Lawmakers in Sacramento are busy considering hundreds of bills as we enter the last week of the legislative session. Bills must pass both houses of the legislature before the end-of-the-week deadline to send them onto Governor Jerry Brown’s desk, or otherwise they are stalled for the rest of the calendar year.
Over twenty major bills necessary to implement the Affordable Care Act in California have been already been passsed and enacted over the last four years, including several major bills earlier this year in a special legislation, including legislation to reform the individual insurance market, ABx2 (Pan)/SBx2 (Hernandez), enacted May 9, 2013 in special session, and to expand and simplify Medi-Cal expansion, ABx 1 (Speaker Perez)/SBx 1(Hernandez/Steinberg), enacted June 27, 2013 in special session with elements in the budget and trailer bills.
COST SHARING CONSUMER PROTECTIONS: The biggest remaining element of the legislative implementation of the Affordable Care Act relates to cost sharing and is contained in SB639 (Hernandez), sponsored by Health Access. SB 639 (Hernandez) was passed yesterday afternoon with final amendments in Assembly Health Committee, and is now up for consideration on the Assembly Floor as early as today.
SB639(Hernandez) implements the provisions of the federal Affordable Care Act which limit out of pockets (deductibles, copays, co-insurance) to no more than $6,350 for an individual or $12,700 for a family. This will protect Californians from medical bankruptcy by limiting their costs for covered medical benefits.
Anyone with a very serious illness such as cancer, multiple sclerosis, HIV/AIDS or an organ transplant knows how fast the out of pocket costs can multiply unless they have good benefits. SB639 would prevent such patients from facing tens of thousands or even hundreds of thousands of dollars in coinsurance even though they had health insurance.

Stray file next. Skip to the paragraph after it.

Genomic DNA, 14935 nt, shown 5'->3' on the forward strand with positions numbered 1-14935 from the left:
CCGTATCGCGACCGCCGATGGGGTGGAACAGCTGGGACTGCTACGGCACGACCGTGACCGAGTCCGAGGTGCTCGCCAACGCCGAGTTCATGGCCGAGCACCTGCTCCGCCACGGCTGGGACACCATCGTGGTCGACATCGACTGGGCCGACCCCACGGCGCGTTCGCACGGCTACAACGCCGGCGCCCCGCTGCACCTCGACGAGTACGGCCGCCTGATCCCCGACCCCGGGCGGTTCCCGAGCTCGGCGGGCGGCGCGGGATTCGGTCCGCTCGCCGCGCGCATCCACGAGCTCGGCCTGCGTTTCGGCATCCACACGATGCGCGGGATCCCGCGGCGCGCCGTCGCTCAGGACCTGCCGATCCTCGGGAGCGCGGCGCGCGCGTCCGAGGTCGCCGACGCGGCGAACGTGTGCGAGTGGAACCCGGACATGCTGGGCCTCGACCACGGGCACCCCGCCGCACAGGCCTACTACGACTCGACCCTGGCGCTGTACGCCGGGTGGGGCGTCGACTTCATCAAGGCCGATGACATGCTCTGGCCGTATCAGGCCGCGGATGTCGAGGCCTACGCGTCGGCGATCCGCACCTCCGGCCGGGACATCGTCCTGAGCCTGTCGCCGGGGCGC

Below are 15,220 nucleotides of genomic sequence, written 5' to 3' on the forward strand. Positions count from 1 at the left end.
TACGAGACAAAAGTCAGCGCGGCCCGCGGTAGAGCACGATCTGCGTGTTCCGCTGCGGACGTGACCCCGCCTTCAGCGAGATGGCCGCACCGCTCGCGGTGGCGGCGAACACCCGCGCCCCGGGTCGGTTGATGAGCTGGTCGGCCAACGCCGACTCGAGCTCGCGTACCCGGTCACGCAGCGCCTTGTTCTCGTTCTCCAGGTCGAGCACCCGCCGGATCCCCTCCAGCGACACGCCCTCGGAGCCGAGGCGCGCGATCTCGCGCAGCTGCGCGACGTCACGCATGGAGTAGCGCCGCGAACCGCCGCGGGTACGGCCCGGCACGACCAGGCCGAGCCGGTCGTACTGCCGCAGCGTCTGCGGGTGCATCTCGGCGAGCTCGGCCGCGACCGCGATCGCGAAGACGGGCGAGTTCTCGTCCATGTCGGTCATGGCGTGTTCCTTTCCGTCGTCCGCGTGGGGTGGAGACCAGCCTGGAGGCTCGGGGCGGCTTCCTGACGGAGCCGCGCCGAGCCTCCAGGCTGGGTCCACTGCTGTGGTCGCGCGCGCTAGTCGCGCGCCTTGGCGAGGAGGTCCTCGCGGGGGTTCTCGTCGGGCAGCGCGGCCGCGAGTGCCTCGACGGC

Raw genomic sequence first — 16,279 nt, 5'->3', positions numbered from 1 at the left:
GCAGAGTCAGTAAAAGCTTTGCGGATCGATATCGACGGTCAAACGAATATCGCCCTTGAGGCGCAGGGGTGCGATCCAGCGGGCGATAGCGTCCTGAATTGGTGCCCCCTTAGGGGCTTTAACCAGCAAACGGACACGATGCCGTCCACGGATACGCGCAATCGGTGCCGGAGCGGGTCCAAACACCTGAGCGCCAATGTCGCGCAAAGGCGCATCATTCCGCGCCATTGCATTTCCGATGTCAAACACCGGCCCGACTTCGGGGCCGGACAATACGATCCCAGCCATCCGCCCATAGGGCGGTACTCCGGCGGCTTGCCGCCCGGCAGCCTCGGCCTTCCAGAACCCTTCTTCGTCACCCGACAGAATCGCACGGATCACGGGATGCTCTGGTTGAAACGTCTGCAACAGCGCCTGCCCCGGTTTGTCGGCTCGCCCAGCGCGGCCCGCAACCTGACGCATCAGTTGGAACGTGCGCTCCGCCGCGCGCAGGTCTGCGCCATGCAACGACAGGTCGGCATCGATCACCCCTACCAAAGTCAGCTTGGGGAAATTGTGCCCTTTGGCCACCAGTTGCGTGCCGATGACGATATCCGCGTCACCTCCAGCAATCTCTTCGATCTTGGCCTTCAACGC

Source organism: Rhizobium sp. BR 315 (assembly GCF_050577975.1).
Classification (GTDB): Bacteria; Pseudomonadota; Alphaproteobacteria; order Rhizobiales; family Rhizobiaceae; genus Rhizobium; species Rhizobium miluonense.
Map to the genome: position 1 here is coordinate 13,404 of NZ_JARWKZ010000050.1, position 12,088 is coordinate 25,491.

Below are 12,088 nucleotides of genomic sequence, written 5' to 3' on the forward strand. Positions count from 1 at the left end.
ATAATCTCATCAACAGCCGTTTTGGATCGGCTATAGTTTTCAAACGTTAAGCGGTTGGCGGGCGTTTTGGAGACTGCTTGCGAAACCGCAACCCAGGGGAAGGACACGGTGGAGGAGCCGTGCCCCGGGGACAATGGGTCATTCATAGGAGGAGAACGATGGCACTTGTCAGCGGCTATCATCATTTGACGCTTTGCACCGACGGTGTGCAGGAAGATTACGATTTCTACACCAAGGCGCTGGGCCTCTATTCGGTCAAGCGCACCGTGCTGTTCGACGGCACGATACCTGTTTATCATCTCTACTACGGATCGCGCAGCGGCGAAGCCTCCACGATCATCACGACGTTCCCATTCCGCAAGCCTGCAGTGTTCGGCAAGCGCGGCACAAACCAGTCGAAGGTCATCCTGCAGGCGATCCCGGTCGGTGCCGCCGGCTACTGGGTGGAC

SB639 goes beyond the Affordable Care Act by:
· Limiting out of pocket costs in 2015 to no more than $6,350 for all essential health benefits.
· In 2015, not allowing an additional limit of $1,000 for pediatric dental: $1,000 plus $6,350 is more than $6,350—and $6,350 is already a lot of money for most of us.
· Protecting small employers and their employees from higher out of pocket limits in 2014, a year earlier than federal guidance requires.
Consistent with federal law, the bill also limits deductibles for small employer coverage, and defines the actuarial value tiers (platinum, gold, silver, bronze) for individual and small group law. As permitted under federal guidance, it also allows rates for the entire small employer market to be rebased quarterly though California law provides that small employers face rate increases no more than once a year.
SB639 is expected to come up for a final Assembly and Senate floor vote in the next two days.
OTHER BILLS: Several other health bills are pending, while others have already been passed by the Legislature and have been sent onto the Governor’s desk. An updated Health Access Bill List is available on our website, which will be revised at the end of session as well.
Bills still pending include AB1208 (Pan), which will be heard in Senate Health Committee today, which has been revised to allow data collection in health care on race, ethnicity, language, disability, sexual orientation, and gender identity. SB205(Corbett), to require 12-point font size on prescription drug labels, sponsored by the California Alliance for Retired Americans, is spending on the Assembly floor.
Bills that have passed the Legislature include SB353 (Lieu), to protects limited English proficient consumers from deceptive marketing by requiring plans to provide information in languages they market in; and SB161 (Hernandez), a set of key consumer protections in the small group market on “stop-loss” insurance.
A full list of consumer-oriented bills, both those inactive, pending, and passed, are on our website, at: http://www.health-access.org/files/advocating/HAC%20Bill%20List%20%209-10-13.pdf